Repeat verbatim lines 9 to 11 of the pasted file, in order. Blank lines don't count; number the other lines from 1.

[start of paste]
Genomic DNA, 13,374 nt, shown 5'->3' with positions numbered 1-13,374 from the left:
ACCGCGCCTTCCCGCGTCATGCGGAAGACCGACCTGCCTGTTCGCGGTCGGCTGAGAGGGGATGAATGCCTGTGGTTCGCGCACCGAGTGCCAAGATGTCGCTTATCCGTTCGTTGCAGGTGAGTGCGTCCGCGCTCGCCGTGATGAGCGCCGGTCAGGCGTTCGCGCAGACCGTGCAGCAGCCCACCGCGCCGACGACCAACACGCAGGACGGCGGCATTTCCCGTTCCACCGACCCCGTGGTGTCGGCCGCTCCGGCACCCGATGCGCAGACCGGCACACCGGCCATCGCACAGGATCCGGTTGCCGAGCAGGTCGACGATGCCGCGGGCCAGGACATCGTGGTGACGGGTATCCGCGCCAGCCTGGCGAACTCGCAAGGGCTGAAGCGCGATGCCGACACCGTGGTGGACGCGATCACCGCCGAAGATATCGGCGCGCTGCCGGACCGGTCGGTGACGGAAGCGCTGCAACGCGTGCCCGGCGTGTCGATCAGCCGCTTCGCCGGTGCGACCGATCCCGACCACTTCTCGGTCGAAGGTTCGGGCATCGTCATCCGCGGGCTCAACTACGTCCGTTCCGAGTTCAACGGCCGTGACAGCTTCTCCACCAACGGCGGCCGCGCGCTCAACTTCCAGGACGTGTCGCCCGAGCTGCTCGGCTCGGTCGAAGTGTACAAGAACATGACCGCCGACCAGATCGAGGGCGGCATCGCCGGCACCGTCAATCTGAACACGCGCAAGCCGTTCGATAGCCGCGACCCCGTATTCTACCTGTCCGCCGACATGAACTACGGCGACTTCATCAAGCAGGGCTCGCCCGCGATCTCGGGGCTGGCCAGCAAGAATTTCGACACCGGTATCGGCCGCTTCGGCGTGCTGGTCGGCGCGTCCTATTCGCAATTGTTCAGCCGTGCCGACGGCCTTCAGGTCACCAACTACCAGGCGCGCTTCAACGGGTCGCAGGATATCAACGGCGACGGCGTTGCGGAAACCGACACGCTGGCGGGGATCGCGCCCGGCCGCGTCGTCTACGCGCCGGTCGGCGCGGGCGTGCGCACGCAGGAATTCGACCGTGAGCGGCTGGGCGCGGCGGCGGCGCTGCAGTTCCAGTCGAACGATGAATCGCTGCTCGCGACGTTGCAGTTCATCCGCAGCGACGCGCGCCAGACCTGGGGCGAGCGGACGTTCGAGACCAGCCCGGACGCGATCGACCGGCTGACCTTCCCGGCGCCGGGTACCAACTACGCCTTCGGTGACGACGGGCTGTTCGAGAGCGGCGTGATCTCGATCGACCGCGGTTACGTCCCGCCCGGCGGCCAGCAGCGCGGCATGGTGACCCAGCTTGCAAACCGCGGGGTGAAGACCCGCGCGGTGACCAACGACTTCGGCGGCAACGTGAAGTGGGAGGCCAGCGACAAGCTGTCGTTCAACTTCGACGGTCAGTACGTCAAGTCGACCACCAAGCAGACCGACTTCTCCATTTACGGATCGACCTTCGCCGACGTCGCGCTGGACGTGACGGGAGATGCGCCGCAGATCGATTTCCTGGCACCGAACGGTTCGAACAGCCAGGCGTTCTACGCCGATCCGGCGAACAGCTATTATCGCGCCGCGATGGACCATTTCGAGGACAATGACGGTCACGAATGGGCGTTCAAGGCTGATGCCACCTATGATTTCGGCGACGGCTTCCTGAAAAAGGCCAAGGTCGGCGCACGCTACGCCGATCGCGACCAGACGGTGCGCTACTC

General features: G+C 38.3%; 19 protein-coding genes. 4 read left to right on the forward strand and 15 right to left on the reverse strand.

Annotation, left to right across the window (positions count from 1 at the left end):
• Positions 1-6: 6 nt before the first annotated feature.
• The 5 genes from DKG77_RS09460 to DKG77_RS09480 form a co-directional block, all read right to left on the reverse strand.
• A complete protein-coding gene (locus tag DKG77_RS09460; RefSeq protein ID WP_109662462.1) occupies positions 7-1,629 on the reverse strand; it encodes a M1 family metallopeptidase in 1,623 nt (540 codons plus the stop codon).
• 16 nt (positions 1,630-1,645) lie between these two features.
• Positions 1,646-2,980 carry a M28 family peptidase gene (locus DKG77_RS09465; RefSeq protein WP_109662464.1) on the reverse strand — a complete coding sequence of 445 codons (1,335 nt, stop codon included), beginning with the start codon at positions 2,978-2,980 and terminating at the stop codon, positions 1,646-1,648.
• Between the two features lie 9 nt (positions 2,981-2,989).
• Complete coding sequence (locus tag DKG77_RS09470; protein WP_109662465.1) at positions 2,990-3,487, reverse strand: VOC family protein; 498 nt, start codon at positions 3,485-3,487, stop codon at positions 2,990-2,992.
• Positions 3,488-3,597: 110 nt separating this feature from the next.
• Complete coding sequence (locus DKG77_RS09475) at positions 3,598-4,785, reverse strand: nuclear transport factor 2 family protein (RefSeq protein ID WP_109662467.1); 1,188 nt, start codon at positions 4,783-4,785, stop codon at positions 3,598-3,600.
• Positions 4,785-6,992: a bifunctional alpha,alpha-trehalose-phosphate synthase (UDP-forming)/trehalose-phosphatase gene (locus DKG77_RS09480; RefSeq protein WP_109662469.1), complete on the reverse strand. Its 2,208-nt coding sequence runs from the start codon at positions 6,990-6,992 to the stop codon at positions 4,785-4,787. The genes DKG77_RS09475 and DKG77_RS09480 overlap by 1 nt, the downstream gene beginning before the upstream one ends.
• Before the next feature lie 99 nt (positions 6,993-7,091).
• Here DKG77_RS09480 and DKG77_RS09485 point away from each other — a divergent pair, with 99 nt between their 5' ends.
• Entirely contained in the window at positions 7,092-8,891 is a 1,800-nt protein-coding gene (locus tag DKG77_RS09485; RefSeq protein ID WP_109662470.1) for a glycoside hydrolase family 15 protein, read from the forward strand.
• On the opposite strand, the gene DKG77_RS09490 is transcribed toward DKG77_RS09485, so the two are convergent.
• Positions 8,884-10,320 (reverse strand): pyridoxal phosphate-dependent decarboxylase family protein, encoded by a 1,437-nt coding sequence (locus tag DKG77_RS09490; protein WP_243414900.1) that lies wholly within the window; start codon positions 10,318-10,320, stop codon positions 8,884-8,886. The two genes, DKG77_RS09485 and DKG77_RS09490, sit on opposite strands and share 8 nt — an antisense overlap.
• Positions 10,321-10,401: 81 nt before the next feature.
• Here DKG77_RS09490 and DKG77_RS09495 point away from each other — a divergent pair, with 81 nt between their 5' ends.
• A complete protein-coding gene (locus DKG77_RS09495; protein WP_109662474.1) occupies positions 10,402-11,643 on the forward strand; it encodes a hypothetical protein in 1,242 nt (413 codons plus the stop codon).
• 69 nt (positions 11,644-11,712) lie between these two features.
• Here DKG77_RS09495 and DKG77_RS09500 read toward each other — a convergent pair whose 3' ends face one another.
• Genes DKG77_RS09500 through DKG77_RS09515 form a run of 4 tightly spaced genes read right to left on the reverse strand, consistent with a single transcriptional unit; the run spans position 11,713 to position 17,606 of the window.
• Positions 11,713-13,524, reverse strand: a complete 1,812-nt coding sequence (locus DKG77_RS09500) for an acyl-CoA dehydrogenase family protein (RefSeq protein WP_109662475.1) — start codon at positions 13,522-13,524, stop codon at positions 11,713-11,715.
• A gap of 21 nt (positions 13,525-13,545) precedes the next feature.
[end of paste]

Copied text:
• Positions 1,646-2,980 carry a M28 family peptidase gene (locus DKG77_RS09465; RefSeq protein WP_109662464.1) on the reverse strand — a complete coding sequence of 445 codons (1,335 nt, stop codon included), beginning with the start codon at positions 2,978-2,980 and terminating at the stop codon, positions 1,646-1,648.
• Between the two features lie 9 nt (positions 2,981-2,989).
• Complete coding sequence (locus tag DKG77_RS09470; protein WP_109662465.1) at positions 2,990-3,487, reverse strand: VOC family protein; 498 nt, start codon at positions 3,485-3,487, stop codon at positions 2,990-2,992.